Monday, June 12, 2017

A Wonder or Two

You have heard of the Seven Wonders of the World, even if you, as I, don't know what they are. Well, Lanark County has anointed its own seven wonders. The five that we are most familiar with are the Mill of Kintail, Purdon Conservation Area (with its Showy Lady’s Slippers Orchids), Stewart Park in Perth, the Five Span Bridge in Pakenham, and the St. Peter Celestine Church, also in Pakenham. I have likely posted photos either here or on Flickr of all of these in the past.

We have never been inside St Peter's and that was the intent of our outing on Saturday, but we didn't plan the tour very well, and, as it happened, we still haven't been inside. But we have seen it from the outside, so I am including it on our seen list.

However, the problem of timing with the church tour did give me the opportunity of taking photos of the Stone Bridge,

I had never taken photos of it from the west side of the Mississippi River, so we went there first. My intent was mostly to scout the area to come back later in better light and with a tripod, but here are the photos that I took on Saturday.

Now, before we wander over to the other side of the river, here is a little about the bridge from Wikipedia.
The Pakenham Bridge is a stone bridge with five arches that crosses the Mississippi River at the town of Pakenham within Mississippi Mills, Ontario, Canada. The bridge measures 268 feet (82 m) long, 22 feet (6.7 m) high, and 25 feet (7.6 m) wide. It is the only one of this type in North America.
The bridge was built in 1903 by O'Toole & Keating, Scottish masons from Ottawa, for a cost of $14,500. The stones, the largest of which weighs 5 tons, came from a local quarry. As a result of local pressure to preserve it, the bridge was never replaced with a newer one and restored in 1984. At that time, the bridge was also strengthened with reinforced concrete to accommodate car and truck traffic.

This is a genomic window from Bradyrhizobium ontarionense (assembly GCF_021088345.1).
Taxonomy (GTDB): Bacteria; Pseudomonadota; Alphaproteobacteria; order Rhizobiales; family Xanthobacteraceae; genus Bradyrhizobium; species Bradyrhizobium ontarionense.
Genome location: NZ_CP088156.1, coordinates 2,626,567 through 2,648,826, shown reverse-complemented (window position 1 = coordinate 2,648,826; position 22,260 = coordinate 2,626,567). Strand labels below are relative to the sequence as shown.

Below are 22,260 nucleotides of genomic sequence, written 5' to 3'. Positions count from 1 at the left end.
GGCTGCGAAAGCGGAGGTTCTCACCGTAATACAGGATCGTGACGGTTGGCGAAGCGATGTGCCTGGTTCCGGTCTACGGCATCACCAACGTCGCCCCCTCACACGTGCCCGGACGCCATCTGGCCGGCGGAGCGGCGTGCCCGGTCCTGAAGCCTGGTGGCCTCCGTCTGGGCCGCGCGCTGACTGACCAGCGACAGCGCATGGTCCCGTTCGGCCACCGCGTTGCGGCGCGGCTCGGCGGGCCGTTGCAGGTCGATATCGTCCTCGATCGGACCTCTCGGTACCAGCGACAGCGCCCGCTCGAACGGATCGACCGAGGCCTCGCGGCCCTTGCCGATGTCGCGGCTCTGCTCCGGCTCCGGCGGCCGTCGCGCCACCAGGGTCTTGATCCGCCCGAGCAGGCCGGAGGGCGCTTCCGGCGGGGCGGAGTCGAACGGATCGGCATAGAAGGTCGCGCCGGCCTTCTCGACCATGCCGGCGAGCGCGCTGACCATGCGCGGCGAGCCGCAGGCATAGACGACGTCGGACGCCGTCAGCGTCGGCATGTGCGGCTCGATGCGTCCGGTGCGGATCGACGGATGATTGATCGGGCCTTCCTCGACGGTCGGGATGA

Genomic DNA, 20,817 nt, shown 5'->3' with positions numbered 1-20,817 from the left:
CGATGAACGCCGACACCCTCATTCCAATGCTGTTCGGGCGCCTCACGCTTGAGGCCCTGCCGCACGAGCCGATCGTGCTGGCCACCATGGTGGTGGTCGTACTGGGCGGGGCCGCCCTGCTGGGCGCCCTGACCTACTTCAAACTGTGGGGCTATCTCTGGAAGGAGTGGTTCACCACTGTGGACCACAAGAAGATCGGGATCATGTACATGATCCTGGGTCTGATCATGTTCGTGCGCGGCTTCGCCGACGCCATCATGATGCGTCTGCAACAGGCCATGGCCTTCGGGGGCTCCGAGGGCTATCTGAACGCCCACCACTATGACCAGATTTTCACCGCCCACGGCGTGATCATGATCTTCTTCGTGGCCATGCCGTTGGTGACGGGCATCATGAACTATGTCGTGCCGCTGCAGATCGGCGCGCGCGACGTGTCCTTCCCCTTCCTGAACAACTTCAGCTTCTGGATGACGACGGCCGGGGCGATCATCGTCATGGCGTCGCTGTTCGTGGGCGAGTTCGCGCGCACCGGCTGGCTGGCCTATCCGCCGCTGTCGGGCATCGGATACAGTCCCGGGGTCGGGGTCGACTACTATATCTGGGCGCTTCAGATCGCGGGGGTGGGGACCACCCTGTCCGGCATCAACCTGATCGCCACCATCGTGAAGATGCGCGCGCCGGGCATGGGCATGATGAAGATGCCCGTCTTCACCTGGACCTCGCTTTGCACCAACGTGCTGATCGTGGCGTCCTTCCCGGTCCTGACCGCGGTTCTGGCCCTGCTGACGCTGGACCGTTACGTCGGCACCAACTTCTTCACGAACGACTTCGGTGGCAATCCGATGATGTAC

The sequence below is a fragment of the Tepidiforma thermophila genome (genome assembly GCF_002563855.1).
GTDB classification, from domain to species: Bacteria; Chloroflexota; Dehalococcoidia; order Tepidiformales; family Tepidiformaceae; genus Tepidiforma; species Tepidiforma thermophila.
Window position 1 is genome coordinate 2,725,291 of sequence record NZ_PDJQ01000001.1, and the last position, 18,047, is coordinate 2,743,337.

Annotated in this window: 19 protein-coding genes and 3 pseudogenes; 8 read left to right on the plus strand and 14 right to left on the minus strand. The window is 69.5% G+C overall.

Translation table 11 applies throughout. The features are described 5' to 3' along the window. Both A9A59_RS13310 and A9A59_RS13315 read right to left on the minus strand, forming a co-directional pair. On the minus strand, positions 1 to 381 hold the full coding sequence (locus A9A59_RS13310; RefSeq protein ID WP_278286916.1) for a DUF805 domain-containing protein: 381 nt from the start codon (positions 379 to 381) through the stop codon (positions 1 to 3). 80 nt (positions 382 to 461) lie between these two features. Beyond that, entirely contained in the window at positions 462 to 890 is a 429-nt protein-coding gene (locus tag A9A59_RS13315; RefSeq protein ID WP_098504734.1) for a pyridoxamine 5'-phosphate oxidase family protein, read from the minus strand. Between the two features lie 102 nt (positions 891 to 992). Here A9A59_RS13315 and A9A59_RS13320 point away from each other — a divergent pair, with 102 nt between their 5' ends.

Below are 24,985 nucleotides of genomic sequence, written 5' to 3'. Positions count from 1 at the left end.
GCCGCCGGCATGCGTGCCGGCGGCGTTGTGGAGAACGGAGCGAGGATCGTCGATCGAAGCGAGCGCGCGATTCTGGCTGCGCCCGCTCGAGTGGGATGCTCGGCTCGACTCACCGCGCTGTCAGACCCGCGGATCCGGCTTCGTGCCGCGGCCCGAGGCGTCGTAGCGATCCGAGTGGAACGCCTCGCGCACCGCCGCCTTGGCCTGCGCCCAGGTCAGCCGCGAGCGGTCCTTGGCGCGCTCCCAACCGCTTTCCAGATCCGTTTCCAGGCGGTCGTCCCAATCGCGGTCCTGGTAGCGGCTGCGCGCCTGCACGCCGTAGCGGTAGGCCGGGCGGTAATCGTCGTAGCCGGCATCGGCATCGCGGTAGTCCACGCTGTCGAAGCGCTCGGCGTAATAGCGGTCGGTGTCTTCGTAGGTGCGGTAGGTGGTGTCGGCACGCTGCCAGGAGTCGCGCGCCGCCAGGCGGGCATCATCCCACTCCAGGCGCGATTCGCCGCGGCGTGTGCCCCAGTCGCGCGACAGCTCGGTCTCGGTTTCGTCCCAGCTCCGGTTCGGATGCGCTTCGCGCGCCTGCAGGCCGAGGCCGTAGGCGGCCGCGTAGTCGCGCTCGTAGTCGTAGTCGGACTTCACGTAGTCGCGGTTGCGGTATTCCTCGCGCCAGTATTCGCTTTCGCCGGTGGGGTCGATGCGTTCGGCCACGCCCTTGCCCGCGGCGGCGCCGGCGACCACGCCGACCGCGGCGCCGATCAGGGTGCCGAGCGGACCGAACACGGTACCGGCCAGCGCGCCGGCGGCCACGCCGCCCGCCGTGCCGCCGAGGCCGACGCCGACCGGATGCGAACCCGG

With a parking lot and rapids right at the bridge, it is a popular picnic spot. Here the Mississippi River drops a few meters over a wide cascade with exposed bedrock. But below the rapids there is a strong undertow that has claimed several lives
And from the other side.

Finally, a shot with the steeple of the St. Peter Celestine Church in the background. Two wonders for the price of one.

As for the two, so-far-unmentioned wonders, they are the Silver Queen Mica Mine in Murphys Point Provincial Park, and Blueberry Mountain in the northwestern part of the county. I doubt if my iffy foot and knees could handle the trek up the mountain, but I really would like to try someday. And while we have been to Murphys Point, it wasn't at a time when the mine was open. Meanwhile, I will consider our own townhall and Riverside Park (which I post of often) to be equally as deserving as the official seven wonders if not more so, and of course, the Tatlock Quarry, which I posted about here.


Marie Smith said...

She's a grand old girl for sure, AC.

troutbirder said...

Oh my! It's absolutely gorgeous. I can see the XXV Legion crossing now to quell a small local native uprising led by this AC fellow. As soon as calm is restored I'll have to check out that run for trout...:)

Debbie said...

a stunning old bridge, arches always make stone construction more beautiful!! surrounded by pretty landscapes, and colorful wild flowers!!

that is a huge steeple in the backdrop and the whitecaps add a pretty element to the pictures!!

Blogoratti said...

Really stunning work and design.

Mara said...

What a lovely bridge. I especially liked the photo with the purple flowers in the foreground.

Tabor said...

I love bridges especially those made of stone. That last photo has great composition.

Silver Willow said...

just gorgeous and love the purple flowers, as well!

Jim Flack said...

Beautiful Pictures. I am enjoying your tours vicariously! I should post some pics of our still operating grist mill, covered bridges, and reservoirs sometime. Maybe I do that.
Keep taking those beautiful shots, John.

Hena Tayeb said...

beautiful.. it's all in the eye of the beholder.. I've seen the pyramids and I was not impressed..

Vicki Lane said...

Wonderful pictures of a gorgeous bridge! I especially like the one with the purple irises in the foreground.

Kay said...

That is a truly beautiful, historic bridge. I especially like the photo with the irises in the foreground.

MARY G said...

Yes, the iris shot is remarkable. But my amazement is saved for the shot with the occasional rock in the right foreground. Where were you STANDING, for Pete's sake.